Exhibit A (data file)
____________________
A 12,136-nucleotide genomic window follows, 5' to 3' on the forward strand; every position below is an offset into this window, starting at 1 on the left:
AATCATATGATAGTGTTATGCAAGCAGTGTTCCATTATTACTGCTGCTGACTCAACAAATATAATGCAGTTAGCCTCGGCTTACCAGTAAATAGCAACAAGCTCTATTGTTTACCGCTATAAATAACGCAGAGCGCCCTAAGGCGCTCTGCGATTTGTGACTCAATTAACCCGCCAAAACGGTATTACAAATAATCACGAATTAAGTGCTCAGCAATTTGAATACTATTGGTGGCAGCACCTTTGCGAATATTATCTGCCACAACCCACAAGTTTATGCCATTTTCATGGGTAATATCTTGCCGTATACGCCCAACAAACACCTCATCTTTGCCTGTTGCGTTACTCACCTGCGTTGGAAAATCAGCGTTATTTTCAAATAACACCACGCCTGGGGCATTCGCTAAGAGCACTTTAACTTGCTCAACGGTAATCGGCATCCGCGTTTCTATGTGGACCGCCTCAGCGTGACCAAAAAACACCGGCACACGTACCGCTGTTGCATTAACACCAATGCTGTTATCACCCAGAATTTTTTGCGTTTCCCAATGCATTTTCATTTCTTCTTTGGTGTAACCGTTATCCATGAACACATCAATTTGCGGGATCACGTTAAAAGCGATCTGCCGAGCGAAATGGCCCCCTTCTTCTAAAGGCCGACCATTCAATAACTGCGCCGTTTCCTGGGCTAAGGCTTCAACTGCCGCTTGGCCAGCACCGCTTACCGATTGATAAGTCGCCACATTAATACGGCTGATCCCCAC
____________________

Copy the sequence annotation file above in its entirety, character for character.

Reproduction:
A 12,136-nucleotide genomic window follows, 5' to 3' on the forward strand; every position below is an offset into this window, starting at 1 on the left:
AATCATATGATAGTGTTATGCAAGCAGTGTTCCATTATTACTGCTGCTGACTCAACAAATATAATGCAGTTAGCCTCGGCTTACCAGTAAATAGCAACAAGCTCTATTGTTTACCGCTATAAATAACGCAGAGCGCCCTAAGGCGCTCTGCGATTTGTGACTCAATTAACCCGCCAAAACGGTATTACAAATAATCACGAATTAAGTGCTCAGCAATTTGAATACTATTGGTGGCAGCACCTTTGCGAATATTATCTGCCACAACCCACAAGTTTATGCCATTTTCATGGGTAATATCTTGCCGTATACGCCCAACAAACACCTCATCTTTGCCTGTTGCGTTACTCACCTGCGTTGGAAAATCAGCGTTATTTTCAAATAACACCACGCCTGGGGCATTCGCTAAGAGCACTTTAACTTGCTCAACGGTAATCGGCATCCGCGTTTCTATGTGGACCGCCTCAGCGTGACCAAAAAACACCGGCACACGTACCGCTGTTGCATTAACACCAATGCTGTTATCACCCAGAATTTTTTGCGTTTCCCAATGCATTTTCATTTCTTCTTTGGTGTAACCGTTATCCATGAACACATCAATTTGCGGGATCACGTTAAAAGCGATCTGCCGAGCGAAATGGCCCCCTTCTTCTAAAGGCCGACCATTCAATAACTGCGCCGTTTCCTGGGCTAAGGCTTCAACTGCCGCTTGGCCAGCACCGCTTACCGATTGATAAGTCGCCACATTAATACGGCTGATCCCCAC